Tuesday, May 27, 2014


Every time your skin tans or burns, it is damaged.
As the damage builds, you speed up the aging of your skin and increase your risk for skin cancer.

Using sunscreen is the best way to protect your skin from sun rays.
When choosing a sunscreen, knowing some basics will help.

Sunscreens contain filtering substances that reflect or absorb UV rays.
Sunscreens generally use both organic and inorganic ingredients for better blocking. Always use a broad-spectrum sunscreen. Broad spectrum blocks UVA and UVB rays.

The FDA recommends using sunscreen with a minimum SPF of 15.
Dermatologists favor SPF 30 sunscreens, which provide slightly more protection. Regardless, always apply sunscreen thoroughly and frequently when you’re in the sun, especially if you’re swimming or sweating. Sunscreens can be labeled “water resistant” if their labels instruct users to reapply after 40 or 80 minutes of swimming or sweating, immediately after towel drying, and at least every 2 hours.

Using sunscreen can reduce your risk of melanoma skin cancer.
Only broad-spectrum sunscreens with an SPF of 15 or higher can claim to reduce skin cancer or prevent early skin damage.

Top Health May 2014

Thursday, May 22, 2014

The Itchy Days of Summer

Memorial Day is the start of Summer to most of us!

Summer brings sunny days and sometimes itchy days…

HEAT RASH, blisters or prickly red bumps that form in warm skin folds, where clothing causes friction or after exercise induced sweating. It’s most common in babies, appearing on the upper torso and in the armpits and groin. Prevent heat rash by wearing breathable, light clothing, remaining in air-conditioned or shaded areas, and minimizing sweating.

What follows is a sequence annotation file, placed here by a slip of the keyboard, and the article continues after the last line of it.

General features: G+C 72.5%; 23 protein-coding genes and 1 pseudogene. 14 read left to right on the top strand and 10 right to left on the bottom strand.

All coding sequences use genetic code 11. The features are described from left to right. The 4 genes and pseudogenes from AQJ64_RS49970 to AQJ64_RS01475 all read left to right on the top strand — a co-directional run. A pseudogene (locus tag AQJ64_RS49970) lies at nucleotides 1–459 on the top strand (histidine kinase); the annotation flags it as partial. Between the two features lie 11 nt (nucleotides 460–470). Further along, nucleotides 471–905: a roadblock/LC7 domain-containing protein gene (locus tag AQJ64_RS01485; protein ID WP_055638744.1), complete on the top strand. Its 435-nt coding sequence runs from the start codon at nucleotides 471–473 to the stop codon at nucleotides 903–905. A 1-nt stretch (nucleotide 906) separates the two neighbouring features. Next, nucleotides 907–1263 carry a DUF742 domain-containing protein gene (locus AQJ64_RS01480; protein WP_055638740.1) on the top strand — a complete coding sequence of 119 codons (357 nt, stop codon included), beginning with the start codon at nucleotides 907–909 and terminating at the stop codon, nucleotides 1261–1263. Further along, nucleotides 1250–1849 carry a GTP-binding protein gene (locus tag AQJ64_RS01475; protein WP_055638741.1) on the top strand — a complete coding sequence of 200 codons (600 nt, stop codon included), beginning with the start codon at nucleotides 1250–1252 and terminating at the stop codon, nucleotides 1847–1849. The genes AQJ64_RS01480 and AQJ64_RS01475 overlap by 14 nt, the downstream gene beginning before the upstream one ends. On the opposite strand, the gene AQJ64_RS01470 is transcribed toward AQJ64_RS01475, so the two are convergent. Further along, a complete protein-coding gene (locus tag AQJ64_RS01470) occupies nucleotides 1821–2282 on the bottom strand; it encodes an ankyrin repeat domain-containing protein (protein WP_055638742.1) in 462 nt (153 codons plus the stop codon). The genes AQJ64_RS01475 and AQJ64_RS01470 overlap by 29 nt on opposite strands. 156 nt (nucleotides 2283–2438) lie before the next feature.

SUN ALLERGY, itchy raised red patches of sun-exposed skin. The rash may also appear as white or yellow bumps on a background of red skin, hives, blisters, and split or chapped lips. Symptoms often disappear once the affected area is protected from the sun.

POISON IVY, an extremely itchy rash caused by contact with the plant’s oils. Symptoms may worsen during the first week and last up to three weeks seek medical attention in severe cases.

SEABATHER’S ERUPTION, or “ocean itch” caused by touching the larvae of jellyfish and other marine life. If you get stung, take off contaminated swimwear (and wash and dry on hot setting), rinse with salt water and shower thoroughly.

SWIMMER’S RASH, due to certain parasites in freshwater snails and sometimes on waterfowl. During your swim, the parasites can burrow into skin and cause an itchy rash. Fortunately, parasites soon die and the discomfort disappears in a few days.

RELIEF IS AT HAND: Ice, antihistamines and over-the-counter anti-itch or cortisone creams can relieve discomfort while the rash clears.